Islam, exclusivity, and the state in France
Author(s)Dekeyser, Elizabeth(Elizabeth A.)
Massachusetts Institute of Technology. Department of Political Science.
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This dissertation examines why individuals believe that their religious identity is incompatible with mainstream identities. Using the case of Islam in France, I demonstrate that government engagement with marginalized immigrant-origin communities plays a central role in influencing these beliefs, which I term religious exclusivity. I examine whether, why, and which type of government engagement matters, both historically and today, highlighting the central role of group identity and religious community structures and norms. I demonstrate that positive (negative) engagement decreases (increases) religious exclusivity and that this relationship is mediated by religious community structures. Beyond this, I show that positive government engagement is most effective in decreasing religious exclusivity when religious groups are not used as mediators in engaging with marginalized populations. These relationships are driven both by governments' provision of material benefits as well as the impact of government actions on perceptions of group rejection. I base this theory on nearly two years of ethnographic fieldwork across France, including visits to 130 French towns and over 200 in-depth interviews. The hypotheses are tested with causal designs and computational methods using innovative data sources, including social media responses to terror attacks, online town reviews, and a novel dataset of religious community structures. This examination is essential to understanding when and why religion conflicts versus cooperates with the state; it is also integral to discussions of how religion and identity interact with integration, radicalization, social cohesion, and conflict.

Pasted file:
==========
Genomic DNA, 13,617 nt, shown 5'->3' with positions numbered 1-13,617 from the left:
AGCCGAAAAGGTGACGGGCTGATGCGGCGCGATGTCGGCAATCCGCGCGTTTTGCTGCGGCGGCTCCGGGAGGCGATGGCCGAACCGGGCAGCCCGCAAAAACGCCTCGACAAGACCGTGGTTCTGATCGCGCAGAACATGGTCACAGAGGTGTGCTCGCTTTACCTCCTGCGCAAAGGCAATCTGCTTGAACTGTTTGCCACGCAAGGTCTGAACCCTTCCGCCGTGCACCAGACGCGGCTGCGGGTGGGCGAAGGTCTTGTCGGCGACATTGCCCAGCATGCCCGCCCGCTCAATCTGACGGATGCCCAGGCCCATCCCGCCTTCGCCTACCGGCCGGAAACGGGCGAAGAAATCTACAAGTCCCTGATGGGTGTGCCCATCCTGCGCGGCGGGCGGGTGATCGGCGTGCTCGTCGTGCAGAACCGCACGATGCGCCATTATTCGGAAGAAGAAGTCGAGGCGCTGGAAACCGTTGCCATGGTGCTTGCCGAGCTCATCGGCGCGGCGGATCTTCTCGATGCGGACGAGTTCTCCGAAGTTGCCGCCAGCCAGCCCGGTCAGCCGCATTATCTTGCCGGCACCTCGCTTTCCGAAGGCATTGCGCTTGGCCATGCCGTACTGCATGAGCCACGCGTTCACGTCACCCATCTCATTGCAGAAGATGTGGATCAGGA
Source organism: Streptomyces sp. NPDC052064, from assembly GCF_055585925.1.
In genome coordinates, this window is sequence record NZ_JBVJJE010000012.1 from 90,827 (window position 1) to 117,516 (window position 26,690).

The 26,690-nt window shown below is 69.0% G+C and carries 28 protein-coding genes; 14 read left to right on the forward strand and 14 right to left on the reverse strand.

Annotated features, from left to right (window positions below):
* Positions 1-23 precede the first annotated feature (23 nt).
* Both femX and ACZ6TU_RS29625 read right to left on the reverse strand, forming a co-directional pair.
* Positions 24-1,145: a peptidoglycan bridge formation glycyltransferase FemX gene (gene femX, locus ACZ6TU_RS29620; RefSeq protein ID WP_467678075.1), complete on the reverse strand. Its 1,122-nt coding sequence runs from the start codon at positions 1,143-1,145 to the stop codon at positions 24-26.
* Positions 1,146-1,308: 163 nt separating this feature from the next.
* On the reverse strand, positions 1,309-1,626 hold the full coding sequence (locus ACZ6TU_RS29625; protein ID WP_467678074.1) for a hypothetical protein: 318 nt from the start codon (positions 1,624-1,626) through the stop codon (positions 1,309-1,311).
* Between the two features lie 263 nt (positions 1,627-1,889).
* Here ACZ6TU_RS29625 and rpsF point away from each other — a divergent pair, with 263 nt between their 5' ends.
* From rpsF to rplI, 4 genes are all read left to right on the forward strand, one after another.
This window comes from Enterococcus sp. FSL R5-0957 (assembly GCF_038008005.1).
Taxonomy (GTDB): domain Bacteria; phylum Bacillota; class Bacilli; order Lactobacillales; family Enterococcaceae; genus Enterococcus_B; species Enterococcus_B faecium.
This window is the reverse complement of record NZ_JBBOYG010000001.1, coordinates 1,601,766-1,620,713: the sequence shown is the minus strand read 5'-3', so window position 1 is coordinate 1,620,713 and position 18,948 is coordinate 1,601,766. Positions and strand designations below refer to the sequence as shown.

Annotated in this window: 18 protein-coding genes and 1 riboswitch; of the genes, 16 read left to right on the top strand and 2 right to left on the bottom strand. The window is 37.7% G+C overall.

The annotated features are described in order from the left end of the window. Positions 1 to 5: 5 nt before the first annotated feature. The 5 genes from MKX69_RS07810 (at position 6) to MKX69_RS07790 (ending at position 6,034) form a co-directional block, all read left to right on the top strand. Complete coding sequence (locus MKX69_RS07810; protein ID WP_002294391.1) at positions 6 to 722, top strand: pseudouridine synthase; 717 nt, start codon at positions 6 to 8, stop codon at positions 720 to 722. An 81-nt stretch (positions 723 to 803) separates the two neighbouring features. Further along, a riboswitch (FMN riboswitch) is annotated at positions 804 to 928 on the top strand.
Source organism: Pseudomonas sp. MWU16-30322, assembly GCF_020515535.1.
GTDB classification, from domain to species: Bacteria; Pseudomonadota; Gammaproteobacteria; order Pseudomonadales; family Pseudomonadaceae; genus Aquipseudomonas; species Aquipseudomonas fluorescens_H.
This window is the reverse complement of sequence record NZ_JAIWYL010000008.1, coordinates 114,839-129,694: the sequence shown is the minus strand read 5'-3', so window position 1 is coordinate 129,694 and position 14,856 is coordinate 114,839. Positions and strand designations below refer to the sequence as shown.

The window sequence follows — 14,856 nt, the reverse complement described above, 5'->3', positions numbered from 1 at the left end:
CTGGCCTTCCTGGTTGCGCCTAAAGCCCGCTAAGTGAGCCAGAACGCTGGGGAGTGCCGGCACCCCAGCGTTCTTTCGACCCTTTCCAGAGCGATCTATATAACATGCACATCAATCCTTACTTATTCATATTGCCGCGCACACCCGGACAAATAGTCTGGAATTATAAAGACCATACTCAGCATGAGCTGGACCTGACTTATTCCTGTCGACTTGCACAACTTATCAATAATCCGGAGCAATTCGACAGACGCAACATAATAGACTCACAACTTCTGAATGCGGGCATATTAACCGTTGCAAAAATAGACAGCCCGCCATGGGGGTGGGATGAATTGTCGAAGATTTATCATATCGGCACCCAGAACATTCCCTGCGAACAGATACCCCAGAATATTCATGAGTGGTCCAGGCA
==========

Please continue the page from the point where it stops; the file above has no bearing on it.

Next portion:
Thesis: Ph. D., Massachusetts Institute of Technology, Department of Political Science, 2019"September 2019." Cataloged from PDF version of thesis.Includes bibliographical references (pages 194-203).
DepartmentMassachusetts Institute of Technology. Department of Political Science
Massachusetts Institute of Technology